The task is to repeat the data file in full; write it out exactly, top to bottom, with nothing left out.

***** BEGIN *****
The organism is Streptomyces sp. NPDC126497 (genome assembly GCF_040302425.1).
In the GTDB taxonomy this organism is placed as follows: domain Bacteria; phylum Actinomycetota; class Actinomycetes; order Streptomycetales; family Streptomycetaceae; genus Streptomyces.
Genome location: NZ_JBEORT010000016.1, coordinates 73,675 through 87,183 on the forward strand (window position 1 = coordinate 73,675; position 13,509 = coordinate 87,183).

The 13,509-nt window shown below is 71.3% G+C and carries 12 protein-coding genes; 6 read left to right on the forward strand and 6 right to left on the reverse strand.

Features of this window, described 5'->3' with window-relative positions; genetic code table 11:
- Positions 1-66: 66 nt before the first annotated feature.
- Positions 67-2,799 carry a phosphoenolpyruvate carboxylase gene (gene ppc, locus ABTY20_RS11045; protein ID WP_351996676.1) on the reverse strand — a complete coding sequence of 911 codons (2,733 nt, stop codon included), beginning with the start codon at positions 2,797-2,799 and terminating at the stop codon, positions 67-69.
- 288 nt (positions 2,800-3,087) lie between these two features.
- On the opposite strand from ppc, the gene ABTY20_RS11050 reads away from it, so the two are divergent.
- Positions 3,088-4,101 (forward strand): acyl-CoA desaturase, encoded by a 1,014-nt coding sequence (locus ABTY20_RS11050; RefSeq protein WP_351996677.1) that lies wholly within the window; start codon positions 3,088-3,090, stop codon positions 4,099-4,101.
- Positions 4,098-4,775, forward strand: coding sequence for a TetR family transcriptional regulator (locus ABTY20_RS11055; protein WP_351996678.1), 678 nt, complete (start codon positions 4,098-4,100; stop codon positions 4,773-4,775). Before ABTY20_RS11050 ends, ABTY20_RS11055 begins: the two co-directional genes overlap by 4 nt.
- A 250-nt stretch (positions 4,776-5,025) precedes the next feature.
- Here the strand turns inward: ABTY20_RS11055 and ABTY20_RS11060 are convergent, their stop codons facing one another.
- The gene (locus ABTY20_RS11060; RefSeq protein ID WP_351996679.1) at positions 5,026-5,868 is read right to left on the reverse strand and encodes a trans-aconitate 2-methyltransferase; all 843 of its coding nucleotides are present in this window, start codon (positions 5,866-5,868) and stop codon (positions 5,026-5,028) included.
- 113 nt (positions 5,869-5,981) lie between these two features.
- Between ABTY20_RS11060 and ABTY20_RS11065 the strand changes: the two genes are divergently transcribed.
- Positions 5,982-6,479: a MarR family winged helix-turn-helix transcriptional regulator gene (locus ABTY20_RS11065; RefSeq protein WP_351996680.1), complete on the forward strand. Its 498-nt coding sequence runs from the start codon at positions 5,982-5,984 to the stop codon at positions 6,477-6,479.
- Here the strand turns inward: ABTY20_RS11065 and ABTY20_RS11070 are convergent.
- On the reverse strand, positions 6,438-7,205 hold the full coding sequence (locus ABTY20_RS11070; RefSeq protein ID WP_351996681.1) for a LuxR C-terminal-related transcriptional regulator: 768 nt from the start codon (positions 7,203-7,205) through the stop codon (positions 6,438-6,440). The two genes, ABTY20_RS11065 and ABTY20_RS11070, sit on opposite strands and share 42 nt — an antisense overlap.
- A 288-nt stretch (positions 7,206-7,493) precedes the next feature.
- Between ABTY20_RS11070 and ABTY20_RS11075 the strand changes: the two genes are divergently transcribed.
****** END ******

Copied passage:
The organism is Streptomyces sp. NPDC126497 (genome assembly GCF_040302425.1).
In the GTDB taxonomy this organism is placed as follows: domain Bacteria; phylum Actinomycetota; class Actinomycetes; order Streptomycetales; family Streptomycetaceae; genus Streptomyces.
Genome location: NZ_JBEORT010000016.1, coordinates 73,675 through 87,183 on the forward strand (window position 1 = coordinate 73,675; position 13,509 = coordinate 87,183).

The 13,509-nt window shown below is 71.3% G+C and carries 12 protein-coding genes; 6 read left to right on the forward strand and 6 right to left on the reverse strand.

Features of this window, described 5'->3' with window-relative positions; genetic code table 11:
- Positions 1-66: 66 nt before the first annotated feature.
- Positions 67-2,799 carry a phosphoenolpyruvate carboxylase gene (gene ppc, locus ABTY20_RS11045; protein ID WP_351996676.1) on the reverse strand — a complete coding sequence of 911 codons (2,733 nt, stop codon included), beginning with the start codon at positions 2,797-2,799 and terminating at the stop codon, positions 67-69.
- 288 nt (positions 2,800-3,087) lie between these two features.
- On the opposite strand from ppc, the gene ABTY20_RS11050 reads away from it, so the two are divergent.
- Positions 3,088-4,101 (forward strand): acyl-CoA desaturase, encoded by a 1,014-nt coding sequence (locus ABTY20_RS11050; RefSeq protein WP_351996677.1) that lies wholly within the window; start codon positions 3,088-3,090, stop codon positions 4,099-4,101.
- Positions 4,098-4,775, forward strand: coding sequence for a TetR family transcriptional regulator (locus ABTY20_RS11055; protein WP_351996678.1), 678 nt, complete (start codon positions 4,098-4,100; stop codon positions 4,773-4,775). Before ABTY20_RS11050 ends, ABTY20_RS11055 begins: the two co-directional genes overlap by 4 nt.
- A 250-nt stretch (positions 4,776-5,025) precedes the next feature.
- Here the strand turns inward: ABTY20_RS11055 and ABTY20_RS11060 are convergent, their stop codons facing one another.
- The gene (locus ABTY20_RS11060; RefSeq protein ID WP_351996679.1) at positions 5,026-5,868 is read right to left on the reverse strand and encodes a trans-aconitate 2-methyltransferase; all 843 of its coding nucleotides are present in this window, start codon (positions 5,866-5,868) and stop codon (positions 5,026-5,028) included.
- 113 nt (positions 5,869-5,981) lie between these two features.
- Between ABTY20_RS11060 and ABTY20_RS11065 the strand changes: the two genes are divergently transcribed.
- Positions 5,982-6,479: a MarR family winged helix-turn-helix transcriptional regulator gene (locus ABTY20_RS11065; RefSeq protein WP_351996680.1), complete on the forward strand. Its 498-nt coding sequence runs from the start codon at positions 5,982-5,984 to the stop codon at positions 6,477-6,479.
- Here the strand turns inward: ABTY20_RS11065 and ABTY20_RS11070 are convergent.
- On the reverse strand, positions 6,438-7,205 hold the full coding sequence (locus ABTY20_RS11070; RefSeq protein ID WP_351996681.1) for a LuxR C-terminal-related transcriptional regulator: 768 nt from the start codon (positions 7,203-7,205) through the stop codon (positions 6,438-6,440). The two genes, ABTY20_RS11065 and ABTY20_RS11070, sit on opposite strands and share 42 nt — an antisense overlap.
- A 288-nt stretch (positions 7,206-7,493) precedes the next feature.
- Between ABTY20_RS11070 and ABTY20_RS11075 the strand changes: the two genes are divergently transcribed.